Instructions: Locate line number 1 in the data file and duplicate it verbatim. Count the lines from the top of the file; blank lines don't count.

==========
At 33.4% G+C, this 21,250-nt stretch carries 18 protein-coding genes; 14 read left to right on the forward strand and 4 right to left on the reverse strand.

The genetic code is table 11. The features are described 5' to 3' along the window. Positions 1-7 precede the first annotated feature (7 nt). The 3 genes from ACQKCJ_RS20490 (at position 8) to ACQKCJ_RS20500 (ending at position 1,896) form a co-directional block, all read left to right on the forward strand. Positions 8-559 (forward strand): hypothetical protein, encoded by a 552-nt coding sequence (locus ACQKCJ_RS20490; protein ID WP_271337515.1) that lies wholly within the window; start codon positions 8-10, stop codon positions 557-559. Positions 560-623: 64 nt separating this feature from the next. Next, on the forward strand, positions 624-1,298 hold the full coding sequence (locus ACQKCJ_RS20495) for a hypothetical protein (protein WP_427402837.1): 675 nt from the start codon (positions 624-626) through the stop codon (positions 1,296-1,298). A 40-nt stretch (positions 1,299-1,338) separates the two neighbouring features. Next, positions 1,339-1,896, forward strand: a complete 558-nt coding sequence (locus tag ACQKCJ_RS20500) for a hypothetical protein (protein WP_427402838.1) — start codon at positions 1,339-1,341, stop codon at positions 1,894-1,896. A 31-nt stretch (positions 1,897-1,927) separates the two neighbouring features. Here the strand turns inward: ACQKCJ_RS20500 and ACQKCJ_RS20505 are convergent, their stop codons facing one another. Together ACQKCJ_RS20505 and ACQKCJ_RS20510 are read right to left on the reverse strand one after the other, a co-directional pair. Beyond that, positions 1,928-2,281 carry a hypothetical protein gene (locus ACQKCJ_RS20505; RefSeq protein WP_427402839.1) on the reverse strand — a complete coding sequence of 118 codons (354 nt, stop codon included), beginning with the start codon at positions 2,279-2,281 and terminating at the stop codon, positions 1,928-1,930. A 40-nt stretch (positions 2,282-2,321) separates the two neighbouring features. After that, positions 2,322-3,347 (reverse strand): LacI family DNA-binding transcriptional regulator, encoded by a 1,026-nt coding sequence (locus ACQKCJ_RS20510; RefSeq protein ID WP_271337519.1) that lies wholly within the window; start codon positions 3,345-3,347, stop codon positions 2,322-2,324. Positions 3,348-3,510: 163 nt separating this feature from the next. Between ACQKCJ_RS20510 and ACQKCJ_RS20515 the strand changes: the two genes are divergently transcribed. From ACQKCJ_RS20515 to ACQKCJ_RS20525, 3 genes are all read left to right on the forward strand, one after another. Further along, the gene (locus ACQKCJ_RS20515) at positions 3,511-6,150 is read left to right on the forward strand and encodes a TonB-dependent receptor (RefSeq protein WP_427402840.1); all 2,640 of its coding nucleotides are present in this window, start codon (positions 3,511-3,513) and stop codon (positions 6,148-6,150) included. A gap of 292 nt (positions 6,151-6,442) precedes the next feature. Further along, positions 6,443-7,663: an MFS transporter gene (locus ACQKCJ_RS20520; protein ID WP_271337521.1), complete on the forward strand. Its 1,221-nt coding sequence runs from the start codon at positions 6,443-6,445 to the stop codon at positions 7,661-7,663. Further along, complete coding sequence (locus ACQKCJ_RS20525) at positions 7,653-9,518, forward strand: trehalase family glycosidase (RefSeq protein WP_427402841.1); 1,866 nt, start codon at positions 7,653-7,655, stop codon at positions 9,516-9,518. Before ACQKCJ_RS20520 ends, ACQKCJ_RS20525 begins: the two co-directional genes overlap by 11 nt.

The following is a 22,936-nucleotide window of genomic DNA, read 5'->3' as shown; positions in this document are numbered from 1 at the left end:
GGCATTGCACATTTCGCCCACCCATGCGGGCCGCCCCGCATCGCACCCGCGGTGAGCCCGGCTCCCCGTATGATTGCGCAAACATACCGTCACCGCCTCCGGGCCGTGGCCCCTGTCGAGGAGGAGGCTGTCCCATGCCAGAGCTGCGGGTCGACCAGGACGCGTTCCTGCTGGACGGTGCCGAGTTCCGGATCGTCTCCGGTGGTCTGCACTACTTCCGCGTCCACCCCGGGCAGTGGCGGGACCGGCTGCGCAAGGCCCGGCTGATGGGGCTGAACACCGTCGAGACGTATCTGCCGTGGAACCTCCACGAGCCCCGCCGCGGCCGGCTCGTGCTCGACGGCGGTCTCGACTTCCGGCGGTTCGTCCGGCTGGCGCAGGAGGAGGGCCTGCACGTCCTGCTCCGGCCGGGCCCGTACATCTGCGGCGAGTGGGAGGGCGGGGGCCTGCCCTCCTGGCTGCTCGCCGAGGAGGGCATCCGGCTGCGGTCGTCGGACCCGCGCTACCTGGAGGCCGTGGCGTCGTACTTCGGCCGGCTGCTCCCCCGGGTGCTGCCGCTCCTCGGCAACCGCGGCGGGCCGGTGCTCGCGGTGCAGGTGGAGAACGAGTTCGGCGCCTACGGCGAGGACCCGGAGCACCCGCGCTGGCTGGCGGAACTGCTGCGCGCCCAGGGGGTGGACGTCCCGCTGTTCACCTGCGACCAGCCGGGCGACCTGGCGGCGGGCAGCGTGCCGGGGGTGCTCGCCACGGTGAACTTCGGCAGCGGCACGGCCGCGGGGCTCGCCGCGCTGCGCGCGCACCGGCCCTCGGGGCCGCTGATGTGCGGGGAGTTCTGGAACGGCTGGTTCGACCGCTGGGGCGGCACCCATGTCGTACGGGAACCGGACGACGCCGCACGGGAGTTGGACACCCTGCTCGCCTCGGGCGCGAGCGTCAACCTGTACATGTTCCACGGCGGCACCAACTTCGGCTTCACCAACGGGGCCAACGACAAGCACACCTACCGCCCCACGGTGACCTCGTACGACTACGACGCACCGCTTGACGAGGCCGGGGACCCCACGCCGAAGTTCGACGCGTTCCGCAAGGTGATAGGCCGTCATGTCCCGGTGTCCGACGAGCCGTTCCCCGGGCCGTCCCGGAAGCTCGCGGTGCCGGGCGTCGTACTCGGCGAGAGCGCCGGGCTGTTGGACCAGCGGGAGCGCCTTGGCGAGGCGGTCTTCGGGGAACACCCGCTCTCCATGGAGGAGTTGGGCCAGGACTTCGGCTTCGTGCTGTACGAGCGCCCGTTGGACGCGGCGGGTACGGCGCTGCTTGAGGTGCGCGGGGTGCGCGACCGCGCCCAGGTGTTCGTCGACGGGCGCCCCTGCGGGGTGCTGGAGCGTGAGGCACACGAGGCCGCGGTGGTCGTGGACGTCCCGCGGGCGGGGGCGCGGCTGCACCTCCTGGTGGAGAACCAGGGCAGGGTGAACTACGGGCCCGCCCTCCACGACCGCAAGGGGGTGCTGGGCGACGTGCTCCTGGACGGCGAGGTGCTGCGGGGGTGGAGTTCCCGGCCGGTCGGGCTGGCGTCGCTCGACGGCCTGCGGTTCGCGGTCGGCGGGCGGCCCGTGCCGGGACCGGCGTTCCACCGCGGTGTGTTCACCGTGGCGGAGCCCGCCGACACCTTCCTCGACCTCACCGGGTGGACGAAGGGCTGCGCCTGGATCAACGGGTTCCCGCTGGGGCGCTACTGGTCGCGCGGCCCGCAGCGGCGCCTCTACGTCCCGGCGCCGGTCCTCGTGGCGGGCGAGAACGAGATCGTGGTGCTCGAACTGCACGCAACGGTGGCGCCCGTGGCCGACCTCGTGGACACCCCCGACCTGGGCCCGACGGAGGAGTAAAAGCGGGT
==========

At 33.4% G+C, this 21,250-nt stretch carries 18 protein-coding genes; 14 read left to right on the forward strand and 4 right to left on the reverse strand.